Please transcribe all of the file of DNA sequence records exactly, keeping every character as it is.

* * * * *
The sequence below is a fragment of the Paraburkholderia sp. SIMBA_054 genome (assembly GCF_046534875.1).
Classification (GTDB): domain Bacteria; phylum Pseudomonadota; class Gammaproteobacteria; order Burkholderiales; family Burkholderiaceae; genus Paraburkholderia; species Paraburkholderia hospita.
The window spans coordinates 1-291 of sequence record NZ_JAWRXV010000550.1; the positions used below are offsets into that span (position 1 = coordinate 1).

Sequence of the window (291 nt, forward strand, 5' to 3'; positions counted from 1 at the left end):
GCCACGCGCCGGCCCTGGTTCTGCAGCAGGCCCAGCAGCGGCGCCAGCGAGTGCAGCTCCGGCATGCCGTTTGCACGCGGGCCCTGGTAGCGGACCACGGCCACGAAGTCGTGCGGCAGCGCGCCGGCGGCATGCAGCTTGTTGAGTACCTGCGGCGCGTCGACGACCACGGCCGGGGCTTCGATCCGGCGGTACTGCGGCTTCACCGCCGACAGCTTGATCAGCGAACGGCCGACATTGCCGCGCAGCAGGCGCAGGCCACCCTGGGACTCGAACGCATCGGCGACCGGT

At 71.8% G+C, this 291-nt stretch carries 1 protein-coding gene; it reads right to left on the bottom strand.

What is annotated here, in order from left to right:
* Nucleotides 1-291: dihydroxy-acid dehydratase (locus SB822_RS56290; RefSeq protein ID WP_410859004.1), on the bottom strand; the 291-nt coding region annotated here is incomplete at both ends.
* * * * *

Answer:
The sequence below is a fragment of the Paraburkholderia sp. SIMBA_054 genome (assembly GCF_046534875.1).
Classification (GTDB): domain Bacteria; phylum Pseudomonadota; class Gammaproteobacteria; order Burkholderiales; family Burkholderiaceae; genus Paraburkholderia; species Paraburkholderia hospita.
The window spans coordinates 1-291 of sequence record NZ_JAWRXV010000550.1; the positions used below are offsets into that span (position 1 = coordinate 1).

Sequence of the window (291 nt, forward strand, 5' to 3'; positions counted from 1 at the left end):
GCCACGCGCCGGCCCTGGTTCTGCAGCAGGCCCAGCAGCGGCGCCAGCGAGTGCAGCTCCGGCATGCCGTTTGCACGCGGGCCCTGGTAGCGGACCACGGCCACGAAGTCGTGCGGCAGCGCGCCGGCGGCATGCAGCTTGTTGAGTACCTGCGGCGCGTCGACGACCACGGCCGGGGCTTCGATCCGGCGGTACTGCGGCTTCACCGCCGACAGCTTGATCAGCGAACGGCCGACATTGCCGCGCAGCAGGCGCAGGCCACCCTGGGACTCGAACGCATCGGCGACCGGT

At 71.8% G+C, this 291-nt stretch carries 1 protein-coding gene; it reads right to left on the bottom strand.

What is annotated here, in order from left to right:
* Nucleotides 1-291: dihydroxy-acid dehydratase (locus SB822_RS56290; RefSeq protein ID WP_410859004.1), on the bottom strand; the 291-nt coding region annotated here is incomplete at both ends.